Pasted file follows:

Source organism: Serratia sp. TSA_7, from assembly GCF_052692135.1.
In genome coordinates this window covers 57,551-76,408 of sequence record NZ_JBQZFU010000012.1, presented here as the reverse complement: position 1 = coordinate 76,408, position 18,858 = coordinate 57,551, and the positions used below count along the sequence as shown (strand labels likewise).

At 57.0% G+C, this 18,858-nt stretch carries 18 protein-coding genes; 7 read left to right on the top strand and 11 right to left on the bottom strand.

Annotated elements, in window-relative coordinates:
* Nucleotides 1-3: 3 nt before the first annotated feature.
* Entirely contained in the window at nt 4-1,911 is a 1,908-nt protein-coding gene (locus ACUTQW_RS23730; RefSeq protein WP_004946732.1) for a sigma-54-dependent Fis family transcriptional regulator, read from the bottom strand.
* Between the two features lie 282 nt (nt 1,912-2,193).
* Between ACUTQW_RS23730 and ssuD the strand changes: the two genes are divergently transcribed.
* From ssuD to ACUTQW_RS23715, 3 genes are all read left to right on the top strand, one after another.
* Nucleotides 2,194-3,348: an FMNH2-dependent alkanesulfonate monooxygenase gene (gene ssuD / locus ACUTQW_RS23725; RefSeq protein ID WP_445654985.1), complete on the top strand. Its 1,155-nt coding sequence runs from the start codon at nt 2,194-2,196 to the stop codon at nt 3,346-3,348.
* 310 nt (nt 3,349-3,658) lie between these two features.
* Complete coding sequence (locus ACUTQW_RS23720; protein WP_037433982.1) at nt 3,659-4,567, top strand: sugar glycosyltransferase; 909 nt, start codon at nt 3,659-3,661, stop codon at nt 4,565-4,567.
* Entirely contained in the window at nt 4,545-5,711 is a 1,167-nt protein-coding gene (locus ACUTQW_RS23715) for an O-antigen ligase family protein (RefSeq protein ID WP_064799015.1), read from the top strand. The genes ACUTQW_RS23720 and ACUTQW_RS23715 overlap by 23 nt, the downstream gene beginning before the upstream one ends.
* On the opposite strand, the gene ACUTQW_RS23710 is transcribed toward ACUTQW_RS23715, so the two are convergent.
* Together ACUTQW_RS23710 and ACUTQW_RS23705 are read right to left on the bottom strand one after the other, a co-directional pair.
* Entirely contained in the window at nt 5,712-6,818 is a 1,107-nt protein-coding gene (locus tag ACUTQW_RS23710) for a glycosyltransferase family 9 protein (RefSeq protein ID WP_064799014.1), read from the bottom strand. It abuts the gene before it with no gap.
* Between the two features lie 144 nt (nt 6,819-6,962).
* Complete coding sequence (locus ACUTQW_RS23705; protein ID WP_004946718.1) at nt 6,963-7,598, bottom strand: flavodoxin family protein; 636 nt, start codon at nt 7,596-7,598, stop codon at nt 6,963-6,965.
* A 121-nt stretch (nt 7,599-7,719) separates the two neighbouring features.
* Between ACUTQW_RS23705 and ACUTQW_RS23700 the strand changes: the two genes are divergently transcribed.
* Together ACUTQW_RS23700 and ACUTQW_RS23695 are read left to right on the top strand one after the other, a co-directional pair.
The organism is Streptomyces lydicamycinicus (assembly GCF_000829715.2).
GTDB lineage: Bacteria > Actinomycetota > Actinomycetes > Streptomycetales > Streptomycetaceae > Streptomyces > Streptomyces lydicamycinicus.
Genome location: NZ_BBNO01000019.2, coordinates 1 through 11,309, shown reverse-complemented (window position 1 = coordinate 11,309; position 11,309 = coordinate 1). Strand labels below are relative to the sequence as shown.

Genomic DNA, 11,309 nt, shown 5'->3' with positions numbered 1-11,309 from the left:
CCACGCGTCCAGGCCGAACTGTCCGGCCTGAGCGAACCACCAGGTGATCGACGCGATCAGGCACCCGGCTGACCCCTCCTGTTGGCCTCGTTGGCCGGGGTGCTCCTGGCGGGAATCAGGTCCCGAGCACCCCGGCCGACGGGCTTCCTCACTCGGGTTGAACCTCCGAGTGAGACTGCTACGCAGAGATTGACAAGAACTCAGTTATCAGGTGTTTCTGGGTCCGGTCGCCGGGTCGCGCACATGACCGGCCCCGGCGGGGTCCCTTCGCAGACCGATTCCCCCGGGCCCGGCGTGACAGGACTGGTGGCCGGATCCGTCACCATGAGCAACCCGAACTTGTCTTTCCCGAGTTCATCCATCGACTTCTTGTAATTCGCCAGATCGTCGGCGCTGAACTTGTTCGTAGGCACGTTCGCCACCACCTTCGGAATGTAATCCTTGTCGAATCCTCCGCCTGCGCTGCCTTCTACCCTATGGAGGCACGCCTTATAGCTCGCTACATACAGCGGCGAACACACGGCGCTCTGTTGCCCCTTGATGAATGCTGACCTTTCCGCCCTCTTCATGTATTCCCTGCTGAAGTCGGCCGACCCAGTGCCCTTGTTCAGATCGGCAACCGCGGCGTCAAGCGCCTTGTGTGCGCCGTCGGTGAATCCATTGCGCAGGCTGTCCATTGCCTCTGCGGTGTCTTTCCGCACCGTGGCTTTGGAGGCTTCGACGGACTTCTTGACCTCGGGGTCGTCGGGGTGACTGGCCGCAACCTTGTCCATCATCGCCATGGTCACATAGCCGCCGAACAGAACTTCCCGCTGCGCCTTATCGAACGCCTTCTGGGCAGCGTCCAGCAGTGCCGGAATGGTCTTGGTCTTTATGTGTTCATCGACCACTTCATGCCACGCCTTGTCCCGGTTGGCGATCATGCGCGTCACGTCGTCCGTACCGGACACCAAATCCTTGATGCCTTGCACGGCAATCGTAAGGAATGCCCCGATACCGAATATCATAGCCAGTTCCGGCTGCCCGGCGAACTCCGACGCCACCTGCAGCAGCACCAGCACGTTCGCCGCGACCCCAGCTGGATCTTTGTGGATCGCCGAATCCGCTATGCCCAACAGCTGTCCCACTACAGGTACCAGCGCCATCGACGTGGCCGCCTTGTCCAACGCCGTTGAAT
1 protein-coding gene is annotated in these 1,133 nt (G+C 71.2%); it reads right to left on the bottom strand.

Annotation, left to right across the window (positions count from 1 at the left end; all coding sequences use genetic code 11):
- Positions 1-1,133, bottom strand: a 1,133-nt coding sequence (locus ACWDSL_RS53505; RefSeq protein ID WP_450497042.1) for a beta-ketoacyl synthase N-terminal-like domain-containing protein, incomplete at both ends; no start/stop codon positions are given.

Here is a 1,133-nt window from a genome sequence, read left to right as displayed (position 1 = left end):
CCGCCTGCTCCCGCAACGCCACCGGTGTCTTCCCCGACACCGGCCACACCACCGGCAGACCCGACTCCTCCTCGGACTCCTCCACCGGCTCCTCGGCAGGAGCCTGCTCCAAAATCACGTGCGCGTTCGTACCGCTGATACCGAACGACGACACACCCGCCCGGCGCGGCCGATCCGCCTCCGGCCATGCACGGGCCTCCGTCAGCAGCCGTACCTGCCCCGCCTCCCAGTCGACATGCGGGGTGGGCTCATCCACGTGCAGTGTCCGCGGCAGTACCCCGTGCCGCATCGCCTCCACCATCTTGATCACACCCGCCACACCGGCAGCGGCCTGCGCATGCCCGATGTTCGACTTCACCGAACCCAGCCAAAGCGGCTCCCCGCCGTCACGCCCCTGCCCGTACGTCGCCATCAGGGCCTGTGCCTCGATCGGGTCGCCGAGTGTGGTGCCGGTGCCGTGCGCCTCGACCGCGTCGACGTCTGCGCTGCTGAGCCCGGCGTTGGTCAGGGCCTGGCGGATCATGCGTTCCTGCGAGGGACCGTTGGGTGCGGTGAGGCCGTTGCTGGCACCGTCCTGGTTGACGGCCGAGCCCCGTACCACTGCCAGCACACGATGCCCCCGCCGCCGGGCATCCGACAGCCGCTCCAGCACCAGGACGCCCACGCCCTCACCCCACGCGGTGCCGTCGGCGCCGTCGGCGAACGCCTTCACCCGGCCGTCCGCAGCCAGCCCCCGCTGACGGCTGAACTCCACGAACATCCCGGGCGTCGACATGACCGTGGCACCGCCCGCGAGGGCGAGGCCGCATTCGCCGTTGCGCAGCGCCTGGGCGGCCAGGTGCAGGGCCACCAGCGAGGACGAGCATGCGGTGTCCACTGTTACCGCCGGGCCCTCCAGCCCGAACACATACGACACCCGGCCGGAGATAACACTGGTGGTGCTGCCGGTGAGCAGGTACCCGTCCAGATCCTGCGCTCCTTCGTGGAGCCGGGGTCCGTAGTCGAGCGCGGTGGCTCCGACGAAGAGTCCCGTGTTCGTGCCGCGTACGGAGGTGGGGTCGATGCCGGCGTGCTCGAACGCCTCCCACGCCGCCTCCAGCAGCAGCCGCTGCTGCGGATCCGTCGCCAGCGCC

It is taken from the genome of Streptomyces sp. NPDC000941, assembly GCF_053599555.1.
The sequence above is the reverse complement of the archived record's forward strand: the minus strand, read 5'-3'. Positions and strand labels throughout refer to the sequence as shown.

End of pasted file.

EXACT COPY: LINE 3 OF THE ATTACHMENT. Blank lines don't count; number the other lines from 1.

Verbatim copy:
At 57.0% G+C, this 18,858-nt stretch carries 18 protein-coding genes; 7 read left to right on the top strand and 11 right to left on the bottom strand.